In our conversation, I felt God touch my heart in such a way that I became willing to stop pretending, to be my real self, and to let God do whatever He chose to do with the sorry material He had to work with -- me.

The attorney’s name was Donald Duck — “A perfectly respectable name before about 1937,” he said.

He was a corporate attorney specializing in labor relations. I suspect he was as wealthy as Midas. He dressed in tailored suits and here I was a truck driver with no better clothes to wear than my company uniform.

Yet, In Christ, we became fast friends.

No matter when I called him, from wherever in the country, he instructed his secretaries to put through my calls.

Months after we met, when I happened to be in the city again passing through, Don Duck asked me to speak to an assembly of society people at a meeting in another attorney’s home.

Attorneys, physicians, bankers, architects, elected officials, labor leaders, corporate executives, glittering women in evening gowns — scare me to death!

The Lord said that if we follow Him, we may stand before kings, but He never said we’d stand before them as equals!

But I gave it a try — I put my trucker’s uniform in the dry cleaners to wear to the assembly.

I tried to memorize my talk.

As best I can remember, it went something like this:

Hello. My name is John.

I drive a truck.

My truck is 44 feet long and eight feet wide. My legal loaded weight is 76 tons. I drive between 300 and 600 miles every day. Load the truck all day. Drive all night. (If you’re with the Federal Trade Commission, I never said any of that).

To stay awake on the road I drink a lot of coffee.

A whole lot of coffee.

You know they say there’s a time and a place for everything, So here I am driving down the road after drinking cup after cup of coffee… The time has come and I’m looking for a place.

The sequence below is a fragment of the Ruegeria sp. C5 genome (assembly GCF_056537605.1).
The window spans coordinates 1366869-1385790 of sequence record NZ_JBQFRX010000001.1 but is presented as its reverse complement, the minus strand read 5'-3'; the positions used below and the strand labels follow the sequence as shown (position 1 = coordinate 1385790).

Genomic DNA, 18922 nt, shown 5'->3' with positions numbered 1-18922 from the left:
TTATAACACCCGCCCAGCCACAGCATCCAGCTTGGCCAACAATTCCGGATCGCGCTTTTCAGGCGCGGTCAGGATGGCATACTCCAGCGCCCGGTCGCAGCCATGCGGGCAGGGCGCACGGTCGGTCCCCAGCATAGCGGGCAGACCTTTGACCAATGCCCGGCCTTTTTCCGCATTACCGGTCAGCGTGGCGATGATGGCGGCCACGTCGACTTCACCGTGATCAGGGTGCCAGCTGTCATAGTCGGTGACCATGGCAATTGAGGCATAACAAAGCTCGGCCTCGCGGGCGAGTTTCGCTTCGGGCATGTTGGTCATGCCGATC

I see a sign says, “Rest Area — 40 miles”.

Forty miles is a long way when the time came ten miles back!

Then there appears another sign, “Rest Area — 25 Miles”.

Good. I can squeeze it in enough to make another 25 miles.

You know, the whole world is looking for rest. People are tired. They are weary. They see a Christian and hear us talk about living with purpose, life with meaning, peace of mind, the joy of the Lord, and they long for all that good stuff.

They see us as signboards saying Rest Area Ahead.

But on the road, as the white lines pass and pass, I see another big green sign beside the Interstate: “Rest Area — Next Right — No Facilities”!

Facilities is the one thing I want most at that moment.

What happens when people get close to you?

Jesus said, “Come unto me all ye that labor and I will give you rest”.

The world comes to see us. They’re weary. They’ve been anticipating, hoping for a Rest Area all their lives. When they get to me, when they get to you, do they find … No Facilities?

When I wear my company uniform, it’s a sign that people can expect a certain level of behavior and service. When I name myself as a Christian, people expect no less.

We either live for Christ, or we live for something less.

To the world, we are Rest Area — or we are No Facilities.

You know, the one thing I’m scared of most as a truck driver is … going home.

That’s right. I drive over the road in blizzards of snow, in thick fog and pouring rain and heavy traffic. I’ve seen hellacious wrecks. Once saw a man’s decapitate head laying in the road beside his car, his kids’ toys scattered all over the Interstate.

I never want to be part of such a wreck.

But the thing scariest to me is going home.

While I am still a great way off, far across the country, I began to imagine how Ginny, my wife, will receive me when I get home.

One driver I knew went home to Chicago for Christmas. He carried a trunk full of toys and presents for his wife and kids. He parked on the street and ran into the house.

It was empty.

They’d moved.

While he was gone his wife had met another man. She packed kids and all the furniture, turned off the gas and electricity and moved away. No body was home when the driver got there.

So as I drive home, I get to thinking about things like that. Has Ginny met a better man? Have her feelings for me changed? Can things be the same between us? Will she even be there when I get back?

For mile after mile after mile through the night I imagine it this way and that way… and it scares me. What will I find when I get home after being in a far country?